Project Number: 8042-12630-008-00-D
Project Type: In-House Appropriated
Start Date: Feb 16, 2011
End Date: Feb 15, 2016
Objective 1: Elucidate and quantify mechanisms and factors of pathogen and indicator bacteria fate and transport from animal sources to irrigation waters. Evaluate the effects of soil and vegetation properties on parameters of pathogen fate and transport with surface runoff to irrigation water sources. Assess contribution of bottom sediments as potential pathogen reservoirs in agricultural landscapes. Research the fate and transport of pathogen and indicator bacteria in irrigation water delivery systems. Objective 2: Develop models and computer-based tools to recommend and implement site-specific diagnostics, monitoring, and prediction of the fate and transport of pathogen and indicator bacteria that affect the microbiological condition of irrigation water. Develop bacteria fate and transport components for USDA-ARS hydrologic models to simulate the effect of bottom sediments, periphyton, and bank soils on microbiological quality of surface waters intended for irrigation. Develop a farm-scale irrigation system model that will use site specific environmental and management data to provide input data for quantitative microbial risk assessment of irrigation waters.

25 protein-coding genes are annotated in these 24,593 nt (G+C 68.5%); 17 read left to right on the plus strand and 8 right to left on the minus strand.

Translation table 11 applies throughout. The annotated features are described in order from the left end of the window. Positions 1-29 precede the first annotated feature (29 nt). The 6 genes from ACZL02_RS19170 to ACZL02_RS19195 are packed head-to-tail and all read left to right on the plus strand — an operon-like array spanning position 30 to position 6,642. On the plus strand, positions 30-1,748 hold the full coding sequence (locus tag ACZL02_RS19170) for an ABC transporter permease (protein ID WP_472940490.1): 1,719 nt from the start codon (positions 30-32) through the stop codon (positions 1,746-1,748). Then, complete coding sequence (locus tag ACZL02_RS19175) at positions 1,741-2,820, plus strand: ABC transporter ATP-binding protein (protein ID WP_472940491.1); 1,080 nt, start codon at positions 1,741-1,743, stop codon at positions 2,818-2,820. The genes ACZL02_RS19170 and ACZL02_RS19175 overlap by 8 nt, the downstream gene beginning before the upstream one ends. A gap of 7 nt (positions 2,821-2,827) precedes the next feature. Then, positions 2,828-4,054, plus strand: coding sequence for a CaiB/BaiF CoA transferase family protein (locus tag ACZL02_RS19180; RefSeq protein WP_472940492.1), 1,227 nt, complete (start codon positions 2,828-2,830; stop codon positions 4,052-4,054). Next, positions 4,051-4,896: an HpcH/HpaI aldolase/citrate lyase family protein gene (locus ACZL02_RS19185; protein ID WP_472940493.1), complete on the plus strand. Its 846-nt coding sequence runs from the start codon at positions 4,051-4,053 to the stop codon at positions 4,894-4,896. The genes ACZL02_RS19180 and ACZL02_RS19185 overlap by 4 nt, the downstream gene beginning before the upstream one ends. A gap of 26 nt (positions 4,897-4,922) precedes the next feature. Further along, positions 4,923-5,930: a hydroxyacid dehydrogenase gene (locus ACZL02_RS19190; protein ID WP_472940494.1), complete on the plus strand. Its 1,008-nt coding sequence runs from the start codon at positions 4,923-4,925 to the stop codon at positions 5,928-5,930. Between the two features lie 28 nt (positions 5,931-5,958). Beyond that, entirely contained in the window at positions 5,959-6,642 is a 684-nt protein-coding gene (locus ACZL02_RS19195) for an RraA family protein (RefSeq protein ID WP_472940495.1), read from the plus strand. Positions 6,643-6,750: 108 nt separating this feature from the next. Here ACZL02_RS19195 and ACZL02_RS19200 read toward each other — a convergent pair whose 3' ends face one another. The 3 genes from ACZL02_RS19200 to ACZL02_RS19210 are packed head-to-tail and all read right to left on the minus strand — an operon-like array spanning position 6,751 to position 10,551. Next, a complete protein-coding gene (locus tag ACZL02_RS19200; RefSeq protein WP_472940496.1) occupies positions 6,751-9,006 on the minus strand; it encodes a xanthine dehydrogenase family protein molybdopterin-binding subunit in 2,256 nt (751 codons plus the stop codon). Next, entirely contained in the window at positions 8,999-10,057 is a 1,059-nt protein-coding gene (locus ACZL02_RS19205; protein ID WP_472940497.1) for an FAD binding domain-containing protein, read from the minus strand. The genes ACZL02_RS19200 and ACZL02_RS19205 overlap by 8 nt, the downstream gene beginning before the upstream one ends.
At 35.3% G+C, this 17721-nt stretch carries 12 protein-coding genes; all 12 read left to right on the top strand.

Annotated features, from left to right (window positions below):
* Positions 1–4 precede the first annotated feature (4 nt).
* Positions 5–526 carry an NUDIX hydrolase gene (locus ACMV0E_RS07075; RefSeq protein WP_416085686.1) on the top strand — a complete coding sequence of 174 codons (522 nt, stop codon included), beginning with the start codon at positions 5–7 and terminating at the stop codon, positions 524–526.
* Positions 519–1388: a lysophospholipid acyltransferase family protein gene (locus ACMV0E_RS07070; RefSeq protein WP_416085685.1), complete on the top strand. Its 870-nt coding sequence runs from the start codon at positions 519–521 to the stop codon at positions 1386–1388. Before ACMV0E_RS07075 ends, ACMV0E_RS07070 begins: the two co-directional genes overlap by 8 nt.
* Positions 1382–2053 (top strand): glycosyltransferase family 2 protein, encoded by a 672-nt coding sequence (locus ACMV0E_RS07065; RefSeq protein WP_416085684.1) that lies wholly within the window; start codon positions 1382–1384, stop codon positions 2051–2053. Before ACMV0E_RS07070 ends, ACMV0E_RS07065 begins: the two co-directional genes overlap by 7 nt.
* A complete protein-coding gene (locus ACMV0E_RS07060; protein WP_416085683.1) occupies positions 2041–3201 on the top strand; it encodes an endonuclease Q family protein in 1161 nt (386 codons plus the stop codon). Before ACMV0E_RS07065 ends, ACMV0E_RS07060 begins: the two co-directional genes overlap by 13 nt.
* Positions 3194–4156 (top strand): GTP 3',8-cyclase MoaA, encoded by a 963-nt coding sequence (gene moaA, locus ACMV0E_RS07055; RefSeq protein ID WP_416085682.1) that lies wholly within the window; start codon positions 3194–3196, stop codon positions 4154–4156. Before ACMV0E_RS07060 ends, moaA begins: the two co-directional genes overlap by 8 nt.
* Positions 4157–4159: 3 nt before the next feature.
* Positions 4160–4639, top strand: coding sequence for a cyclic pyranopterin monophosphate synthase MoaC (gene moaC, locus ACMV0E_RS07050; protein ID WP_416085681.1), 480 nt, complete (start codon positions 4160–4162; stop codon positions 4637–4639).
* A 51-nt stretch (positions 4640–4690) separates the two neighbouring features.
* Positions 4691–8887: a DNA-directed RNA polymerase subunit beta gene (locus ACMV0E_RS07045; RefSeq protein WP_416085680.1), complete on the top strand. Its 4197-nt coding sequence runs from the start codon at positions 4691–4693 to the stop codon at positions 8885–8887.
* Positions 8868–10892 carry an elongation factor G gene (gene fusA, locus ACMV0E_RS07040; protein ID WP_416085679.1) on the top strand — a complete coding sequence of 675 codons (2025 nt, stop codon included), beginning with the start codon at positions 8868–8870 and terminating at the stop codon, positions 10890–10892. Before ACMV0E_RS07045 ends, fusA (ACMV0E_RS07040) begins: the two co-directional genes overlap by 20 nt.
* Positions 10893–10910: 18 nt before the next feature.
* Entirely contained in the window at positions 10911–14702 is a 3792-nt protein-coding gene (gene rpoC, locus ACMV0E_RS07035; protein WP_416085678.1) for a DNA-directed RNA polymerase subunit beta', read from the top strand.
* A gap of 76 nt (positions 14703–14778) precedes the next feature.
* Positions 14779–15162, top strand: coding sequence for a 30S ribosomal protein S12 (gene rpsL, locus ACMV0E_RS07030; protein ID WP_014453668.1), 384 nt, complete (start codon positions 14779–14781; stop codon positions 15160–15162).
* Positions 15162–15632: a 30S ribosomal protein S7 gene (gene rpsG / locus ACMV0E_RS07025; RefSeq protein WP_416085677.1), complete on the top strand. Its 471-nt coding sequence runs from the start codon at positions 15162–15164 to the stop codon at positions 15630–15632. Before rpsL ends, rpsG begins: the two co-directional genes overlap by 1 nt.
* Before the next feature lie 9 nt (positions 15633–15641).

An integrated approach including laboratory research, field research on irrigation systems, and mathematical modeling will be used. Experiments and monitoring will be carried out to (a) evaluate the effects of soil and vegetation properties on pathogen fate and transport with surface runoff to irrigation water sources, (b) understand and quantify pathogen and indicator bacteria fate in potential pathogen reservoirs associated with irrigation systems, such as bottom sediments in surface waters, and biofilms in irrigation equipment, and (b) microbial exchange between these reservoirs and flowing or stagnant waters. Mechanistic models will be developed to allow for (a) analyzing possible changes in pathogen and indicator bacteria concentrations along hydrologic pathways from animal sources to fields, and (b) improving resource allocation to monitor pathogen and indicator bacteria occurrence along the pathways.